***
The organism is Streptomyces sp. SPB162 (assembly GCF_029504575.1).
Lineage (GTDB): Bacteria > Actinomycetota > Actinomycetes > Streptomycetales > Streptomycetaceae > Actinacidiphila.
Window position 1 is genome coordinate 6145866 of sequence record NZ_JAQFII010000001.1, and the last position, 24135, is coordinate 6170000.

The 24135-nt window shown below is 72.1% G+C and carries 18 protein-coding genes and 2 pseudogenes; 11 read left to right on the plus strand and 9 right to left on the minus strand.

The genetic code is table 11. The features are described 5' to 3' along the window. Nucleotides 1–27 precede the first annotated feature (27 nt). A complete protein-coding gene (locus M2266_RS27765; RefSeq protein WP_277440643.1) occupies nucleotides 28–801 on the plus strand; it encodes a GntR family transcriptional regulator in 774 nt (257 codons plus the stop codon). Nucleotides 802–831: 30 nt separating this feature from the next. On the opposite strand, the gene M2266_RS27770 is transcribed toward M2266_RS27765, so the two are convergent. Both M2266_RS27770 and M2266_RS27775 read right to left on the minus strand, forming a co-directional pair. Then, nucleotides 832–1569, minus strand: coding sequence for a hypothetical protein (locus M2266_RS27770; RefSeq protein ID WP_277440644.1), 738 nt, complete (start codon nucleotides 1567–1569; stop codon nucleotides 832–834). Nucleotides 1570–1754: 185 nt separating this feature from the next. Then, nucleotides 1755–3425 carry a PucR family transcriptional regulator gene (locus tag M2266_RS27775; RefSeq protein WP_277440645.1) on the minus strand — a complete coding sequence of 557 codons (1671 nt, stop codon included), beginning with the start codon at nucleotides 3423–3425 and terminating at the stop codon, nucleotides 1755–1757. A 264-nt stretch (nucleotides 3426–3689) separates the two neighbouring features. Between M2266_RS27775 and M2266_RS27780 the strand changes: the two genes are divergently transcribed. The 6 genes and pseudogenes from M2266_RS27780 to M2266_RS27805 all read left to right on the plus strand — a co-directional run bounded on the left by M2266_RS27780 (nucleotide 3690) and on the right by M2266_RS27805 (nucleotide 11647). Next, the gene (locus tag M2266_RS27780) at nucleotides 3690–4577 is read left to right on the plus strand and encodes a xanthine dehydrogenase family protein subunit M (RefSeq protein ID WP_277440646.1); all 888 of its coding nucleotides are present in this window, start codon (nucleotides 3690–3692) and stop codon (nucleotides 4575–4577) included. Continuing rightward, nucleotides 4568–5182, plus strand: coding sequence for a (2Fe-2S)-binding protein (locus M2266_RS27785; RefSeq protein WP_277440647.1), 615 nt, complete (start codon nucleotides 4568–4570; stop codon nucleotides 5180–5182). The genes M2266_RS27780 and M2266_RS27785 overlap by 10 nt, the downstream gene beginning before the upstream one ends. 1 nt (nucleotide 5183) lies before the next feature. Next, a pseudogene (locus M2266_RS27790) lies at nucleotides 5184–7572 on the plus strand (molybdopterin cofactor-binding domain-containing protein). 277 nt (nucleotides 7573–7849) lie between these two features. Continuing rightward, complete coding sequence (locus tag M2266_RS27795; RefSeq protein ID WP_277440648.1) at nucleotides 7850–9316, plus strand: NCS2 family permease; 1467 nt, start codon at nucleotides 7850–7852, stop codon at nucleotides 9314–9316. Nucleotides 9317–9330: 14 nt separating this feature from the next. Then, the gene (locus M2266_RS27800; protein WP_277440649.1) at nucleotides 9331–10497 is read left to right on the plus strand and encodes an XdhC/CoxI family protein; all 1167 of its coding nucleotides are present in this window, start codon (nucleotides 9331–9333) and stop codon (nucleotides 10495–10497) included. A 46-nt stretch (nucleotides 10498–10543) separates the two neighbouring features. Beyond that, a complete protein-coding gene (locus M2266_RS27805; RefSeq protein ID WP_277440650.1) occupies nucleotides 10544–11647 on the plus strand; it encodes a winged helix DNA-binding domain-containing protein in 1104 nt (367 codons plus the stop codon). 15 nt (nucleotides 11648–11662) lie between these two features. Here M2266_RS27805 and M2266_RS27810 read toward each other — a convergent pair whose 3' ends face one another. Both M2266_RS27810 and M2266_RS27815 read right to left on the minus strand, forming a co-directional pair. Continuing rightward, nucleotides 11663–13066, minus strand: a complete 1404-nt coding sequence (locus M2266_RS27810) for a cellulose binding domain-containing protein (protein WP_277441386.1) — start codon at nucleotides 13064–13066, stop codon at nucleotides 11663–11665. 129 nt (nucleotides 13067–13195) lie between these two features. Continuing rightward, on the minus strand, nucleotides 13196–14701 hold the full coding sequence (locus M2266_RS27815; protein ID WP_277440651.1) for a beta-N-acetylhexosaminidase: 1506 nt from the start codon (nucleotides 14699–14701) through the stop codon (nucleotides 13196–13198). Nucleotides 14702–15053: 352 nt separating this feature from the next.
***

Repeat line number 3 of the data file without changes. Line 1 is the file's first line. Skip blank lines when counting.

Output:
Window position 1 is genome coordinate 6145866 of sequence record NZ_JAQFII010000001.1, and the last position, 24135, is coordinate 6170000.